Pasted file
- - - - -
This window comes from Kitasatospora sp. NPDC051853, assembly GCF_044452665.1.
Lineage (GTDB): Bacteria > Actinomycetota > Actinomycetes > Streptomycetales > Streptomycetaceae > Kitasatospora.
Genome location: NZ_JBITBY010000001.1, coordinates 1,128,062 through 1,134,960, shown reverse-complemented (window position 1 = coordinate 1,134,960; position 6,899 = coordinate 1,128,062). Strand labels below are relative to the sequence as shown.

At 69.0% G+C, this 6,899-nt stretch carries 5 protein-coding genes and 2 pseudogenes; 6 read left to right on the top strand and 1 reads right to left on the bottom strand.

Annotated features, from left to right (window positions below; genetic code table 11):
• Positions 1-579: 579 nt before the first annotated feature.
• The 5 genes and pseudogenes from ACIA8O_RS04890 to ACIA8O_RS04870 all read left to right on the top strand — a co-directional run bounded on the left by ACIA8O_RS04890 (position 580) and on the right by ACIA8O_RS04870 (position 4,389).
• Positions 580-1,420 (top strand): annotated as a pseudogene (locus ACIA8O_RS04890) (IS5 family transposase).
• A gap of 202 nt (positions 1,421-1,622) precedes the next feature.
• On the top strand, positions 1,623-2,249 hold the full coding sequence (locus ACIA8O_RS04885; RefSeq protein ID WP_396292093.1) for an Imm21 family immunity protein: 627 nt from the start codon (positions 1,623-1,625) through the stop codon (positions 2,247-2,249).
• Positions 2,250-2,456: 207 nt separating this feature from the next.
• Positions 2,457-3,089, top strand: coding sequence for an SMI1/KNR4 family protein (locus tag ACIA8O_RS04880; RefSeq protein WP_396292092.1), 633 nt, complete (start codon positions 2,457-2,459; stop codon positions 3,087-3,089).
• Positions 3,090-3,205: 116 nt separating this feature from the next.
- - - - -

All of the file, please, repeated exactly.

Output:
This window comes from Kitasatospora sp. NPDC051853, assembly GCF_044452665.1.
Lineage (GTDB): Bacteria > Actinomycetota > Actinomycetes > Streptomycetales > Streptomycetaceae > Kitasatospora.
Genome location: NZ_JBITBY010000001.1, coordinates 1,128,062 through 1,134,960, shown reverse-complemented (window position 1 = coordinate 1,134,960; position 6,899 = coordinate 1,128,062). Strand labels below are relative to the sequence as shown.

At 69.0% G+C, this 6,899-nt stretch carries 5 protein-coding genes and 2 pseudogenes; 6 read left to right on the top strand and 1 reads right to left on the bottom strand.

Annotated features, from left to right (window positions below; genetic code table 11):
• Positions 1-579: 579 nt before the first annotated feature.
• The 5 genes and pseudogenes from ACIA8O_RS04890 to ACIA8O_RS04870 all read left to right on the top strand — a co-directional run bounded on the left by ACIA8O_RS04890 (position 580) and on the right by ACIA8O_RS04870 (position 4,389).
• Positions 580-1,420 (top strand): annotated as a pseudogene (locus ACIA8O_RS04890) (IS5 family transposase).
• A gap of 202 nt (positions 1,421-1,622) precedes the next feature.
• On the top strand, positions 1,623-2,249 hold the full coding sequence (locus ACIA8O_RS04885; RefSeq protein ID WP_396292093.1) for an Imm21 family immunity protein: 627 nt from the start codon (positions 1,623-1,625) through the stop codon (positions 2,247-2,249).
• Positions 2,250-2,456: 207 nt separating this feature from the next.
• Positions 2,457-3,089, top strand: coding sequence for an SMI1/KNR4 family protein (locus tag ACIA8O_RS04880; RefSeq protein WP_396292092.1), 633 nt, complete (start codon positions 2,457-2,459; stop codon positions 3,087-3,089).
• Positions 3,090-3,205: 116 nt separating this feature from the next.